Consumer Preference and Acceptance of Food Products

Edited by
December 2020
236 pages
  • ISBN978-3-03943-695-8 (Hardback)
  • ISBN978-3-03943-696-5 (PDF)

This book is a reprint of the Special Issue Consumer Preference and Acceptance of Food Products that was published in

Biology & Life Sciences
Chemistry & Materials Science
Public Health & Healthcare
The acceptance and preference of the sensory properties of foods are among the most important criteria determining food choice. Sensory perception and our response to food products, and finally food choice itself, are affected by a myriad of intrinsic and extrinsic factors. The pressing question is, how do these factors specifically affect our acceptance and preference for foods, both in and of themselves, and in combination in various contexts, both fundamental and applied? In addition, which factors overall play the largest role in how we perceive and behave towards food in daily life? Finally, how can these factors be utilized to affect our preferences and final acceptance of real food and food products from industrial production and beyond for healthier eating? A closer look at trends in research showcasing the influence that these factors and our senses have on our perception and affective response to food products and our food choices is timely. Thus, in this Special Issue collection “Consumer Preferences and Acceptance of Food Products”, we bring together articles which encompass the wide scope of multidisciplinary research in the space related to the determination of key factors involved linked to fundamental interactions, cross-modal effects in different contexts and eating scenarios, as well as studies that utilize unique study design approaches and methodologies.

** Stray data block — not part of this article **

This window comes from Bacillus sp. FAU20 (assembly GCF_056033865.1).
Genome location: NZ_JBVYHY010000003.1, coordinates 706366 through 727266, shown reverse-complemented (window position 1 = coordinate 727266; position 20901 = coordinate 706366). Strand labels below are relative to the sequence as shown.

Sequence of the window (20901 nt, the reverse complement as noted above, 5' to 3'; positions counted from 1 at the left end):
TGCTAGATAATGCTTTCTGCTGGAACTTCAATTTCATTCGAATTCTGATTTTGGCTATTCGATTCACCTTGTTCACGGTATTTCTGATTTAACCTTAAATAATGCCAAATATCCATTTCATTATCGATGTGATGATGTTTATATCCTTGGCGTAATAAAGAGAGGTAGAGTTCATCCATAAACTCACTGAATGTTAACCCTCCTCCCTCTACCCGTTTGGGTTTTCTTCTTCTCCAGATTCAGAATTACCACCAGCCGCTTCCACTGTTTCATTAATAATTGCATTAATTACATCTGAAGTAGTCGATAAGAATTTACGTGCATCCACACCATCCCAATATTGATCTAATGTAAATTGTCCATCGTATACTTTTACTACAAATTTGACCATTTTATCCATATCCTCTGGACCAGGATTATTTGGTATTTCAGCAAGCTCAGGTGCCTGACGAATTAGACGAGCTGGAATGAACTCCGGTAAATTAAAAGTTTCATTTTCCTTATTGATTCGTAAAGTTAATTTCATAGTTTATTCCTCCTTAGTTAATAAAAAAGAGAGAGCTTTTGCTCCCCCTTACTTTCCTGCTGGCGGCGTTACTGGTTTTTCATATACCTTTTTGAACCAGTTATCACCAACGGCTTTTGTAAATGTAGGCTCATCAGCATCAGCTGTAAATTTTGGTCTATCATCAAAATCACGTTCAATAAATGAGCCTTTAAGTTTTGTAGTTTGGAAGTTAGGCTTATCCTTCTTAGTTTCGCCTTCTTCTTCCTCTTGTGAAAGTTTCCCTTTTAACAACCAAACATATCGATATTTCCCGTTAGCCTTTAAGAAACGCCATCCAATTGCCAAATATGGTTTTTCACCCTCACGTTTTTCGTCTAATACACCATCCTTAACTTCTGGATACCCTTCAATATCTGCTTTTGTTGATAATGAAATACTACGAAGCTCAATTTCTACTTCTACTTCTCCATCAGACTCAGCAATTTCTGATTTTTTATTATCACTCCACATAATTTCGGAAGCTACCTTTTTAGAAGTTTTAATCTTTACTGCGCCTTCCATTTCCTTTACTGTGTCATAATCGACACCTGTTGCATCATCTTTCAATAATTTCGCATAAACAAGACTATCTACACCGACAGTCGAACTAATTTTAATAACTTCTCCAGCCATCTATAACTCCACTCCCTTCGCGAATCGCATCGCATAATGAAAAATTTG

• Hardback
License and Copyright
© 2021 by the authors; CC BY-NC-ND license
sugar reduction; multisensory integration; intrinsic factors; extrinsic factors; sweetness perception; best–worst scaling; cluster analysis; consumer preferences; fruits and vegetables; post-ingestive sensation; appetite; satiety; consumer; protein; carbohydrate; breakfast; sleep curtailment; hedonics; complex food matrices; sweet liking phenotype; sweet taste; texture; apple juice; consumer perception; internal preference mapping; visual attention; packaging; label; coffee; espresso; hot beverages; temperature; esophageal cancer; sensory trial; preference; trust; choice experiment; best-worst scaling; latent class analysis; hierarchical Bayesian mixed logit model; sugar reduction; sweet; vanilla; consumers; age; gender; sweet liker status; young adults; organic food; market; consumer preferences; product acceptance; sensory properties; optimization; cognitive dissonance theory; unhealthy = tasty intuition; food neophobia; low-sodium; low-sugar; descriptive name labels; out-of-home; catering; sustainable nutrition; food; nudge; decoy; food preference; consumer; sensory perception; food choice; multidisciplinary